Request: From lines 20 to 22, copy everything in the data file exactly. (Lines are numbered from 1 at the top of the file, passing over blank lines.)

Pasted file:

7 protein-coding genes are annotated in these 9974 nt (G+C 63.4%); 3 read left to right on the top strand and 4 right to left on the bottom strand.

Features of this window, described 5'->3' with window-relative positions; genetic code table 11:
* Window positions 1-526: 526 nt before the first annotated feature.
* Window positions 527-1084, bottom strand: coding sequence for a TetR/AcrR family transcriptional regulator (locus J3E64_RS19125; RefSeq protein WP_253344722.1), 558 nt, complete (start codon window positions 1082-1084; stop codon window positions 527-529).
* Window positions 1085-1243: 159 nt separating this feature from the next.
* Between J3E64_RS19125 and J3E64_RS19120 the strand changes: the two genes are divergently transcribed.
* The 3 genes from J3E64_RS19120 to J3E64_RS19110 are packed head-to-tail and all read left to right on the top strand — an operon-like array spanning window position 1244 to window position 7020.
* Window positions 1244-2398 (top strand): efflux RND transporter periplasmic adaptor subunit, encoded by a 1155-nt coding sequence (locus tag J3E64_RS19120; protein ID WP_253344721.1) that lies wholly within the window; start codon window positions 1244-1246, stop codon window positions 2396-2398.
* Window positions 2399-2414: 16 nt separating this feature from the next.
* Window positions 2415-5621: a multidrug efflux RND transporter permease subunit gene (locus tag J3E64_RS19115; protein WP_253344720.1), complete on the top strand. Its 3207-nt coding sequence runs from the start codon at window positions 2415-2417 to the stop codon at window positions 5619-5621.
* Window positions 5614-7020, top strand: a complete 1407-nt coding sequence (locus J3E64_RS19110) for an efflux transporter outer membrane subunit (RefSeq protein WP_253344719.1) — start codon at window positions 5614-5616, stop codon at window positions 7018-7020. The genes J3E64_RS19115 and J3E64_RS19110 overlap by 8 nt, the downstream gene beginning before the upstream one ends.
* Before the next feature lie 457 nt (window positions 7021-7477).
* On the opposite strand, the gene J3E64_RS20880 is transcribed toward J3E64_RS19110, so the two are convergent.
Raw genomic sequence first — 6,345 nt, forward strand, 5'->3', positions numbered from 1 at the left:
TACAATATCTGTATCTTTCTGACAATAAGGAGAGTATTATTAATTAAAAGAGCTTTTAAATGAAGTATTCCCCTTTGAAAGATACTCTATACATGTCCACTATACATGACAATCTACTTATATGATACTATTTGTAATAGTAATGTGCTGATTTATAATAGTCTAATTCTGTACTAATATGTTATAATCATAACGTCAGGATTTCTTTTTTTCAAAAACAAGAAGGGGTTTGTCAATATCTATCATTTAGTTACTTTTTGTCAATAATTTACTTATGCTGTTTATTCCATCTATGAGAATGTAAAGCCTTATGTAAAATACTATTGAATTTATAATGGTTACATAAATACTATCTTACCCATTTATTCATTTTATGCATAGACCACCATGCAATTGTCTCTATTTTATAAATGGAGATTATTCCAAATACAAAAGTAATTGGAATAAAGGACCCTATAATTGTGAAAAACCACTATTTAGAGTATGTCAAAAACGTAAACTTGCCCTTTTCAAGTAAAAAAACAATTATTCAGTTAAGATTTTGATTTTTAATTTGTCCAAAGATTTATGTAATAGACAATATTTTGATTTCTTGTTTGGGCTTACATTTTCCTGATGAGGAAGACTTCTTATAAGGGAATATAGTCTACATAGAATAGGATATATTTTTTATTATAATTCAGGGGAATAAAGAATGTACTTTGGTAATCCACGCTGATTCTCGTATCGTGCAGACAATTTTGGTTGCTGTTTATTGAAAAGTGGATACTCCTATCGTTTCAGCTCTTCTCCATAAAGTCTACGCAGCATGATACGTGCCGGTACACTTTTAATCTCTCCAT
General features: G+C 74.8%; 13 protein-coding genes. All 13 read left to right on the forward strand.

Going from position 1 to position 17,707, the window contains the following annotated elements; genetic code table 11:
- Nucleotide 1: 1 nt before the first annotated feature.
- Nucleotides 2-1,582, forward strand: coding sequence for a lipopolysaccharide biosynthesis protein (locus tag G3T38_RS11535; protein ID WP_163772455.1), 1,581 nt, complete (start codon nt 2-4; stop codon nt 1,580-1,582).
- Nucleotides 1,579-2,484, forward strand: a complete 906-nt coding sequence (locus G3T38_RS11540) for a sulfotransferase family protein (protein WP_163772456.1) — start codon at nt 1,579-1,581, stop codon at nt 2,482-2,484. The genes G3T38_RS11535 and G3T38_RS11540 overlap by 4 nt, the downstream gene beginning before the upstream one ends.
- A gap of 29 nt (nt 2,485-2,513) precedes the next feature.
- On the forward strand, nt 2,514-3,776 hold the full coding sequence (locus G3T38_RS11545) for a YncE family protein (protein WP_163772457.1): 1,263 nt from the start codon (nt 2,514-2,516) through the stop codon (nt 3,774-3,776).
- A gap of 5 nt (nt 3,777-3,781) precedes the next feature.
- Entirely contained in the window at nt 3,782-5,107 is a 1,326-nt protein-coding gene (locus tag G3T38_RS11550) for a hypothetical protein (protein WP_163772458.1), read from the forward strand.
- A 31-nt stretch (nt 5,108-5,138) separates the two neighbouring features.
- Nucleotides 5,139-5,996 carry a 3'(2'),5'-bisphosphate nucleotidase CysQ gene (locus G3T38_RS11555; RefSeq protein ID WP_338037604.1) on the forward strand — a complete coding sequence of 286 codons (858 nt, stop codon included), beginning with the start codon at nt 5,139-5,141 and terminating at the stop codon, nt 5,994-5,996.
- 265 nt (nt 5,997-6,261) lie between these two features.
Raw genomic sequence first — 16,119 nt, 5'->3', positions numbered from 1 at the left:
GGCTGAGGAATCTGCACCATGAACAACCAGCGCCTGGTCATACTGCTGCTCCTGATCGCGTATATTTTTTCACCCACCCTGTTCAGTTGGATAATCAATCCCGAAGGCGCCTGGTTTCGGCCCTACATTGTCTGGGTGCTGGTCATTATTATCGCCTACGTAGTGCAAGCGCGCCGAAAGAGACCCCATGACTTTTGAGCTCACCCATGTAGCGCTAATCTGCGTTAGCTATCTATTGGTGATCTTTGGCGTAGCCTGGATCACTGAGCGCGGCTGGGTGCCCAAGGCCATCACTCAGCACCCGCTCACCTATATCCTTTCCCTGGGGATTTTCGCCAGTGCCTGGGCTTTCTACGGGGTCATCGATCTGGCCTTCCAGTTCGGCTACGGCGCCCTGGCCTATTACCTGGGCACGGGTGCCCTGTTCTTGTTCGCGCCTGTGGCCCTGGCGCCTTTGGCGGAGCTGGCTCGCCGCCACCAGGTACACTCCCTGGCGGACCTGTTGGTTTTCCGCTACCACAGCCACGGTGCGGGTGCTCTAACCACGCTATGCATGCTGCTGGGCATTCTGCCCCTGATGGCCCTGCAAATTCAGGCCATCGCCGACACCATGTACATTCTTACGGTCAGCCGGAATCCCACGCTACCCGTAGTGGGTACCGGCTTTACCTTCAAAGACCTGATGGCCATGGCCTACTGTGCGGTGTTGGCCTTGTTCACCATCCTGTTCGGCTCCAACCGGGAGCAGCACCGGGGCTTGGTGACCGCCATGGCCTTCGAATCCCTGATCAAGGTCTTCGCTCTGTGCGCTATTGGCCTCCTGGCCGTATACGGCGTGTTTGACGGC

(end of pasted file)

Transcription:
- Nucleotides 1,579-2,484, forward strand: a complete 906-nt coding sequence (locus G3T38_RS11540) for a sulfotransferase family protein (protein WP_163772456.1) — start codon at nt 1,579-1,581, stop codon at nt 2,482-2,484. The genes G3T38_RS11535 and G3T38_RS11540 overlap by 4 nt, the downstream gene beginning before the upstream one ends.
- A gap of 29 nt (nt 2,485-2,513) precedes the next feature.
- On the forward strand, nt 2,514-3,776 hold the full coding sequence (locus G3T38_RS11545) for a YncE family protein (protein WP_163772457.1): 1,263 nt from the start codon (nt 2,514-2,516) through the stop codon (nt 3,774-3,776).